Professors Michael Gelb and František Tureček in the Department of Chemistry are being presented with the Gustavus John Esselen Award for Chemistry in the Public Interest for their work in developing a sensitive, specific, and inexpensive technique for detecting genetic diseases in newborns. Lysosomal storage diseases, a group of rare genetic diseases that affect about 1 in every 5000 persons, cause serious abnormalities in children, and often result in premature death. Using the fact that certain errors in metabolism can be detected by enzymatic assays, Professors Gelb and Tureček have developed a multiplex assay technique that uses tandem mass spectrometry to identify these diseases using blood samples that are already routinely collected. The new procedures are so reliable and inexpensive that several states are now mandating that every newborn be tested. The diseases include Gaucher, Krabbe, Pompe, Nieman-Pick, Fabry, and Hurler syndromes. Oftentimes they are evident in the first few years of life but sometimes not apparent until later. Early detection is important for the best chances of effective treatment.
The Gustavus John Esselen Award for Chemistry in the Public Interest honors outstanding scientific achievement in scientific and technical work which contributes to the public well-being and has thereby communicated positive values of the chemical profession. The award is presented annually by the Northeastern Section of the American Chemical Society and has honored such publicly renowned chemists as F. Sherwood Rowland and Mario J. Molina (effect of chlorofluorocarbons on the ozone layer), Carl Djerassi (birth control drugs), and Kary Mullis (polymerase chain reaction). The Esselen Award is given to honor the memory of G. J. Esselen, past chair of the Northeastern Section and founder of Esselen Research Corporation.
In recognition of their contributions, Professors Gelb and Tureček will receive the Gustavus John Esselen Award for Chemistry in the Public Interest on Thursday, April 4, 2013, in a ceremony at Harvard University’s Mallinckrodt Chemistry Laboratories at 8:00 pm. Free and open to the public, the award lecture, to follow the presentation, is entitled “The Chemistry of Next Generation Newborn Screening.” Further information concerning the award can be found on the ACS Northeastern Section website.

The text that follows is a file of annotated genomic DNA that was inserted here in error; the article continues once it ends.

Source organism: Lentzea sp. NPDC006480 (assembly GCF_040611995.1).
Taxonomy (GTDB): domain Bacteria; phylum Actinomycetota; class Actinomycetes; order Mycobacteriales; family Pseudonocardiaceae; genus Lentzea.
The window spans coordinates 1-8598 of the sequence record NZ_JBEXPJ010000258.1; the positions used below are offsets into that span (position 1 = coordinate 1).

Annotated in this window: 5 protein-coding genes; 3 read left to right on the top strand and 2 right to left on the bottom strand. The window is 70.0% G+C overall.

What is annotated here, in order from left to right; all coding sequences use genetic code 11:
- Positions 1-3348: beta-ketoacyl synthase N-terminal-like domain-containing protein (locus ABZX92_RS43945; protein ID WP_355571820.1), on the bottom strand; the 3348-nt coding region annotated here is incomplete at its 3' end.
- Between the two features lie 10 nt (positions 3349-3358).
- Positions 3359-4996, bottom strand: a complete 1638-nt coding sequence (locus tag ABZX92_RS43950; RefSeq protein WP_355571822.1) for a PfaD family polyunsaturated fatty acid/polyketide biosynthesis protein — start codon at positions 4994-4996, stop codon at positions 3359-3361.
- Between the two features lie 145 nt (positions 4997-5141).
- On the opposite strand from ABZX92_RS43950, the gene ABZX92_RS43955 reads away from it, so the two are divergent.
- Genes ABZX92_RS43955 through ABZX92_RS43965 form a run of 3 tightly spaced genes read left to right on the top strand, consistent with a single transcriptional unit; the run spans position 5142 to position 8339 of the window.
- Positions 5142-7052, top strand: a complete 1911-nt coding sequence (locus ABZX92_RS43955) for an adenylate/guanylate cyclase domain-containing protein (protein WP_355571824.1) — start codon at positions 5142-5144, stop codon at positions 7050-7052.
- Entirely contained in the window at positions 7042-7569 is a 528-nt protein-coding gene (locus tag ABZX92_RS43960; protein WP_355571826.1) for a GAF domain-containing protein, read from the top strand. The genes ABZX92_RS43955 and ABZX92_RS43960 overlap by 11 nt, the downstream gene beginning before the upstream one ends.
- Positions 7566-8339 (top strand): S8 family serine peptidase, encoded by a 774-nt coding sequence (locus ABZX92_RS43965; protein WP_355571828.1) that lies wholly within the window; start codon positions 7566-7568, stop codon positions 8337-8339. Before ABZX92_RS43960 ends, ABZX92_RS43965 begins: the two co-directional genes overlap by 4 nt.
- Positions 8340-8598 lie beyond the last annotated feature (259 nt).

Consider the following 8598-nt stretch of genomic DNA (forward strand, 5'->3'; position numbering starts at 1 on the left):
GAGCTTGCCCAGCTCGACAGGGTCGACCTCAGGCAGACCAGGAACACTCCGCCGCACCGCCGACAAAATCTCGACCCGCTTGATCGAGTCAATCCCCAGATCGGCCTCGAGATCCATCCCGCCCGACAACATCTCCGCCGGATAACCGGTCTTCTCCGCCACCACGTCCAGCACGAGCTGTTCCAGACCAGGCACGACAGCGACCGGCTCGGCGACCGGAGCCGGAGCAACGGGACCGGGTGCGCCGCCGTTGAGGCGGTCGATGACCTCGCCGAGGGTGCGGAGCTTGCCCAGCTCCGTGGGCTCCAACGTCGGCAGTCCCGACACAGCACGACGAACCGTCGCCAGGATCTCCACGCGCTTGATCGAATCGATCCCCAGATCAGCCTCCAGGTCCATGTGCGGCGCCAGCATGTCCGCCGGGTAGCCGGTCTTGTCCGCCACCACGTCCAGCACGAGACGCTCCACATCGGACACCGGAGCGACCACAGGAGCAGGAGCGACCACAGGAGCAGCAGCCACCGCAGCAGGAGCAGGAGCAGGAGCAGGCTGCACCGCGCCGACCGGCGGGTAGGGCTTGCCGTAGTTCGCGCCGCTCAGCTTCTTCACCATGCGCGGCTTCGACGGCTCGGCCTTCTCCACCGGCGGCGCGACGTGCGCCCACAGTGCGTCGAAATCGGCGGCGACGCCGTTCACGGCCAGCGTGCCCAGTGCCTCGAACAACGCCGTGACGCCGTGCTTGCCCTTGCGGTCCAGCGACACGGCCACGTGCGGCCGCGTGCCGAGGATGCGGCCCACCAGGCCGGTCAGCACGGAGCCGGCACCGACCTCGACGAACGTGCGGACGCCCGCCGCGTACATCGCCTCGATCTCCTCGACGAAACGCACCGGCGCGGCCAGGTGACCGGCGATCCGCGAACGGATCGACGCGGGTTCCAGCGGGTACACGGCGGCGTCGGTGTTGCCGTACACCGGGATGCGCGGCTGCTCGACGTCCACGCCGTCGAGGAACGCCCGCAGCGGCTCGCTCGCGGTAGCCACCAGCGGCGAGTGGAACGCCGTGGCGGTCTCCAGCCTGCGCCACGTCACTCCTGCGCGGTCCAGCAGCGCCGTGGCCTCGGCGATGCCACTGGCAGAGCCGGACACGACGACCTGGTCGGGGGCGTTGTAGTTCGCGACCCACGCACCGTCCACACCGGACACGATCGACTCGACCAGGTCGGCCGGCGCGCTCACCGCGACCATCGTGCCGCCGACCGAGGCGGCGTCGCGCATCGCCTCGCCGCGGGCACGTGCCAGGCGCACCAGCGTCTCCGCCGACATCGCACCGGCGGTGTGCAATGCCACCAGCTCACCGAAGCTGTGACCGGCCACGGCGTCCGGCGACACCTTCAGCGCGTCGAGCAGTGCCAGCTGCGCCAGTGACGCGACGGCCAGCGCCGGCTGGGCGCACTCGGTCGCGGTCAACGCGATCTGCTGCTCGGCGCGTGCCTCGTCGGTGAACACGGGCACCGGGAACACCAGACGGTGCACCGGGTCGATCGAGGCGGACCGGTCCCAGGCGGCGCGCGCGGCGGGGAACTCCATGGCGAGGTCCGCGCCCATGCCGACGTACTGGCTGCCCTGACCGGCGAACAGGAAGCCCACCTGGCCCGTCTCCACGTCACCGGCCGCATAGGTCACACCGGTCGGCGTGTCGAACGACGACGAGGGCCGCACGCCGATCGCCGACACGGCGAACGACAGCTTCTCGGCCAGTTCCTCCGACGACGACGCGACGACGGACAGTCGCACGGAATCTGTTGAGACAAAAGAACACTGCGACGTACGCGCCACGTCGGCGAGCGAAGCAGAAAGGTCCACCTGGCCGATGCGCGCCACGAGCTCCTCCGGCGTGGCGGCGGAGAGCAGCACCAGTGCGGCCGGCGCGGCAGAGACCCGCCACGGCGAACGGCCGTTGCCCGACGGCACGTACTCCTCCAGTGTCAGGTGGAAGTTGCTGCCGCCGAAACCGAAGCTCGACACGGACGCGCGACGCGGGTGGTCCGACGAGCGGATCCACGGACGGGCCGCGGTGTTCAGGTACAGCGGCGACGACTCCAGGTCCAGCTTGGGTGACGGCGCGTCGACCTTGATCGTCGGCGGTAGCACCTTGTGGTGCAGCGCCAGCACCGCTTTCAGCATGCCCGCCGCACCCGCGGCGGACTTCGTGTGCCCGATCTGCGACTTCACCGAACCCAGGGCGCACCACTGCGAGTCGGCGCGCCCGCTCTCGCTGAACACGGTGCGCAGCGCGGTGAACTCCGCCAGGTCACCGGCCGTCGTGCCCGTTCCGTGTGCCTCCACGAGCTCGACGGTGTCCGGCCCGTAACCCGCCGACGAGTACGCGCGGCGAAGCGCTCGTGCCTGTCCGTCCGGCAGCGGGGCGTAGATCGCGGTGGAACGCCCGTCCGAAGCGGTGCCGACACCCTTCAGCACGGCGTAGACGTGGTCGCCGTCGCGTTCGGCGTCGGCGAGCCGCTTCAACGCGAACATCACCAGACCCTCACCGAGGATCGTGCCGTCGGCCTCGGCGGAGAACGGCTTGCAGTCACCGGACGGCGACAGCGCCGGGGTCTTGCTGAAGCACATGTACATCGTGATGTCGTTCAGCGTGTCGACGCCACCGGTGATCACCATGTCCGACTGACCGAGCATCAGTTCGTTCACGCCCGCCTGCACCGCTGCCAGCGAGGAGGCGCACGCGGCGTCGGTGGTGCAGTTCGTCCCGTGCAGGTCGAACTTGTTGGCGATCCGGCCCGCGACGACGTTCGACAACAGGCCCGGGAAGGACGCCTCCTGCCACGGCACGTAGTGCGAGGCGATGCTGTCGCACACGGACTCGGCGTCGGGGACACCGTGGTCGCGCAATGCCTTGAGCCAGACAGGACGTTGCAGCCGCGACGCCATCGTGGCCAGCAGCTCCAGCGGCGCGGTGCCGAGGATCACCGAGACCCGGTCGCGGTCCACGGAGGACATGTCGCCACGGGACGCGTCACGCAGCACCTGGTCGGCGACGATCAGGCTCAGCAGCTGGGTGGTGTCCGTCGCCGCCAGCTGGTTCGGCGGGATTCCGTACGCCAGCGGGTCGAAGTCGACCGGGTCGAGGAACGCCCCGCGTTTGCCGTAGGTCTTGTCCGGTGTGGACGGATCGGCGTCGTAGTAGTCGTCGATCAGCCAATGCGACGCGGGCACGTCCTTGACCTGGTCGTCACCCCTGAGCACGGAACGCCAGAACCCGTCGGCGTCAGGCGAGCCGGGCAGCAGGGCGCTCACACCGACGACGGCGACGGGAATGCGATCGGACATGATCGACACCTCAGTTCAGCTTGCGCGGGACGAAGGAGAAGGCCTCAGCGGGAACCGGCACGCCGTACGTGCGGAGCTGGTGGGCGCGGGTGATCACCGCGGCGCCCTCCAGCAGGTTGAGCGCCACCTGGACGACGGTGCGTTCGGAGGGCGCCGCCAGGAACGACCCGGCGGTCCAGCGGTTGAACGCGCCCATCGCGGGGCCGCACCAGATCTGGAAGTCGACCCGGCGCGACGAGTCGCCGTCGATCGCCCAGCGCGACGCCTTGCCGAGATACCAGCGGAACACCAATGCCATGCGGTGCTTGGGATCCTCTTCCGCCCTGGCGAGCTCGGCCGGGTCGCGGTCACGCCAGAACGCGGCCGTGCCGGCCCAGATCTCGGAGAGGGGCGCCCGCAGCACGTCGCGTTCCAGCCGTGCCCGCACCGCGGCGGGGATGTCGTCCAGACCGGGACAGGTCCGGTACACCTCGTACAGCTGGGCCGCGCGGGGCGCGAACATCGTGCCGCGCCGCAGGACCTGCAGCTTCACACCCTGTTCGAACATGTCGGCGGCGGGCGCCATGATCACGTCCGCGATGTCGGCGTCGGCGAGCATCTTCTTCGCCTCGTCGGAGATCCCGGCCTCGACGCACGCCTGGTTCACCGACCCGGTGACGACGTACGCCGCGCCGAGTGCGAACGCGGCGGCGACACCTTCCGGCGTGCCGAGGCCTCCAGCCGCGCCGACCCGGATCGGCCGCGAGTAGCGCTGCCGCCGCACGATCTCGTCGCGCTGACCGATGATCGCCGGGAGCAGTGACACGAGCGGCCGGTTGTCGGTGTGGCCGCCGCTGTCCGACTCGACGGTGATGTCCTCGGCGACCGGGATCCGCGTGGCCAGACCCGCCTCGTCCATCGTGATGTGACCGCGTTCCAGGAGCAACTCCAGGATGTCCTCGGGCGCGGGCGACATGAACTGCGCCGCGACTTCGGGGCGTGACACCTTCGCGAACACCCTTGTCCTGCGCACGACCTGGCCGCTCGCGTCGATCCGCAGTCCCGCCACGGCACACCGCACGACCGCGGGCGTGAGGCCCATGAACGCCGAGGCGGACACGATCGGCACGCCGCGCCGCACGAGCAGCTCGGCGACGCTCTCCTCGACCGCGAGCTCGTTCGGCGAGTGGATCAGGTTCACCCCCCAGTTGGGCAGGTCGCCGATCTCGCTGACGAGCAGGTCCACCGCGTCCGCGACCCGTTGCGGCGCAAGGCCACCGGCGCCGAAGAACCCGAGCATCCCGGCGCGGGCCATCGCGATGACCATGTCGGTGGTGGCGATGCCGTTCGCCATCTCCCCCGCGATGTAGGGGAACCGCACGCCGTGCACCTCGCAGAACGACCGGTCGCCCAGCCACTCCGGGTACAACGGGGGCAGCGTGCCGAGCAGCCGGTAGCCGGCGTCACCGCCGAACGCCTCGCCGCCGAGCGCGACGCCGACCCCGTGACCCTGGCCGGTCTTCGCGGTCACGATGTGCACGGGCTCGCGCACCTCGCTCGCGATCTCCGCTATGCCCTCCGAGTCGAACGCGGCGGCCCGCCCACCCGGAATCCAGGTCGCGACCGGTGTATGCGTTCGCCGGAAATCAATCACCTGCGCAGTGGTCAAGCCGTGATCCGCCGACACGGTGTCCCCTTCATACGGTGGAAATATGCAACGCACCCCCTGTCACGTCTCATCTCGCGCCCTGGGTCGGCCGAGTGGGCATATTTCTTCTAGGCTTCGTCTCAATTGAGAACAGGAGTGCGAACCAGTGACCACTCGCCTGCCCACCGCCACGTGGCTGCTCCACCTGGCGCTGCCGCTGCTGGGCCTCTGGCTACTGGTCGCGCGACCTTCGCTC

To learn more about Professor Gelb, the Harry and Catherine Jaynne Boand Endowed Professor of Chemistry, and his research, please visit his faculty web page or his research group website.
To learn more about Professor Tureček and his research, please visit his faculty web page.
Four faculty members from the Department of Chemistry were among the 701 newly elected Fellows of the American Association for the Advancement of Science (AAAS). Election as a Fellow of the AAAS is an honor bestowed upon members of the organization by their peers. The newly elected AAAS Fellows will be recognized for their contributions to science and technology at the Fellows Forum on February 16, 2013 during the AAAS Annual Meeting in Boston, Massachusetts.
Eleven University of Washington researchers were among the 701 AAAS Fellows elected in 2012, including the following four from the Department of Chemistry:
David S. Ginger, Professor and Raymon E. and Rosellen M. Lawton Distinguished Scholar in Chemistry
D. Michael Heinekey, Professor of Chemistry
Sarah L. Keller, Professor of Chemistry and Associate Dean for Research Activities
František Tureček, Professor of Chemistry